Johann Sebastian Bach (1685-1750)
PARTITA IN A MINOR, BWV 1013
‘Partita’ was originally the name for a solo instrumental piece of music in the sixteenth and seventeenth centuries. Various composers, including JS Bach, used the term for collections of musical pieces as a synonym for ‘Suite’. The root word is seemingly the Italian ‘parte’, meaning a ‘part’ or ‘section’.
While the Suite has movements in contrasting – though related – keys, a Partita remains true to its home tonality throughout. This is certainly the case with Bach’s Partita in A minor for solo flute. However, we do not know if JS Bach referred to this work as a Partita since no autograph manuscript survives. Indeed, the only copy from the period bears the name Solo p[our une] flûte traversière par J. S. Bach and, although unattributed, comes to us from the back of a manuscript copy of Bach’s Partitas and Sonatas for solo violin made by a very able pupil of Bach's, Bernhard Christian Kayser.
Principal Flautist of The Australian Brandenburg Orchestra, Melissa Farrow, has taken a long journey to come to this rendition of the only surviving piece by JS Bach for solo flute:
I first listened to the JS Bach Partita when I was a teenager, studied it and performed it on modern flute for my Senior Recital at the Con, way back in 1997.
Back then, playing on a silver flute, I took several masterclasses on how to interpret this masterpiece, blindly imitating the teachers’ advice to ‘even out’ everything musically and technically to sound crisp, bright and as perfect as possible. This was simply the typical modern flute approach back then to performing a well-known standard piece, Baroque or not.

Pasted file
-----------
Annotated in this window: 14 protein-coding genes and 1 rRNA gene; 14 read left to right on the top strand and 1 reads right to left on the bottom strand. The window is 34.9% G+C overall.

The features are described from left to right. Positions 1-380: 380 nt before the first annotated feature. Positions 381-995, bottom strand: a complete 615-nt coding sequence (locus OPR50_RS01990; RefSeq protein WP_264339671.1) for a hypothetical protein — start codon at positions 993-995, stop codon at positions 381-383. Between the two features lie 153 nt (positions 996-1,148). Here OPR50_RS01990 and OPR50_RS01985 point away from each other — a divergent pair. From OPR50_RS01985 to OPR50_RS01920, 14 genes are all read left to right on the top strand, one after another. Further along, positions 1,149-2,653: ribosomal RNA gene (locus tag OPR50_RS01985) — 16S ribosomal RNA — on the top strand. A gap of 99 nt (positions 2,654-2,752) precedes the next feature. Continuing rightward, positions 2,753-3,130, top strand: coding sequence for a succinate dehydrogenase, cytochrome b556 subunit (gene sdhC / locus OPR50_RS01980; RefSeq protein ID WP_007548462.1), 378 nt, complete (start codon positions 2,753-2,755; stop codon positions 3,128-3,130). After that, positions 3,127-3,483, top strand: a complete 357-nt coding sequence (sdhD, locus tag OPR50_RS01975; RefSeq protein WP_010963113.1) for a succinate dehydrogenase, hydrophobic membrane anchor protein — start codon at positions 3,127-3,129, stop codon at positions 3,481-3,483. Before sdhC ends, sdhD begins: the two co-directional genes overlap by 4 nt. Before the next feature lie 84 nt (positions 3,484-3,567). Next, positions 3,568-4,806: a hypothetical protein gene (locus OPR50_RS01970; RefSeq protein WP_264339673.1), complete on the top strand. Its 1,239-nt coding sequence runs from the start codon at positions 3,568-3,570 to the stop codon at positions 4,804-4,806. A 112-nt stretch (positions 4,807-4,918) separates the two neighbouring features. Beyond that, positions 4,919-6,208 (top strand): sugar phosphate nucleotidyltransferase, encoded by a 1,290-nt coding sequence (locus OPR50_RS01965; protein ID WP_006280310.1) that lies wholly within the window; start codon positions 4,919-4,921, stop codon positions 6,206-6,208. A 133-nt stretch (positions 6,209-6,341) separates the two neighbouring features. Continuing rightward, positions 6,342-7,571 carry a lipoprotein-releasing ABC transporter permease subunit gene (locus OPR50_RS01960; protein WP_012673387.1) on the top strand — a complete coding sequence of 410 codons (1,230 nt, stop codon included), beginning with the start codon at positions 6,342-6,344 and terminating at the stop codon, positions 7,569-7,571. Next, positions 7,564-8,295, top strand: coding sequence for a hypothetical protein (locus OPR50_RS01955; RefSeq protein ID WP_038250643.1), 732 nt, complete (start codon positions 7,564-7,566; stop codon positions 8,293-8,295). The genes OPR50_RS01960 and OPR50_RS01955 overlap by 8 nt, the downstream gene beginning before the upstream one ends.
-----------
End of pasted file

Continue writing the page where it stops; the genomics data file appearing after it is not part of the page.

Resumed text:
These days, when approaching it from a HIP (Historically Informed Performance) perspective, and on a wooden replica one-keyed Baroque flute, I enjoy abandoning nearly everything I learned from the past, scrapping that weary approach for an attempt to breathe new life into this grand solo.
There are only a few solo pieces in the flute’s eighteenth-century repertoire, and so those that exist are played again and again. It feels both risky and exciting to pull the familiarity away and to explore a piece as for the very first time. It is a demanding but very rewarding process to attempt to ‘see’ something new in it and create individuality every time. The genius of the Partita, a collection of dances, lies in the fact that all the movements are connected in some way to each other, either motivically or rhythmically.
WHAT TO LISTEN FOR
With her wealth of performing experience, Melissa is the person best placed to share insights into this wonderful movement:
When approaching the Bourée Anglaise in preparation for the performance for Brandenburg One, I looked again into the meaning of the term. As the name suggests, it is an English Bourée, or English country dance (Contredanse), a term not often employed by Bach. These popular court dances were lighter and less formal than other dances.
I read recent articles and dissertations on the Partita, some that compare this movement with similar examples of Bourée anglaises, some suggesting that it really is making a bit of a mockery of itself. Witty features include the opening rhythm’s reversal of the regular Bourée rhythm and the second bar being an augmentation of the first bar, for example. I think Bach is having a bit of fun here - in a piece full of serious and tender A minor Affekt, he even spells his name B-A-C-H, slightly obscured yet floating on top in a top line in the middle of a contrapuntal passage.
I am often questioning how much (or if at all) the German composers which employed ‘mixed style’ into their writing at this time could have used inégale (or inequality) on their fastest notes to give a slight limping feel. I experimented here with the playfulness of the ‘Bourée in reverse’ tinged with a little inégale to try to create a sense of lightness and dance, in a movement that, to me, gives the impression that Bach writes with a little ‘twinkle in his eye’.
Program Notes: Joanna Butler & Hugh Ronzani, 2020
Image Credit: Katelyn-Jane Dunn, 2020
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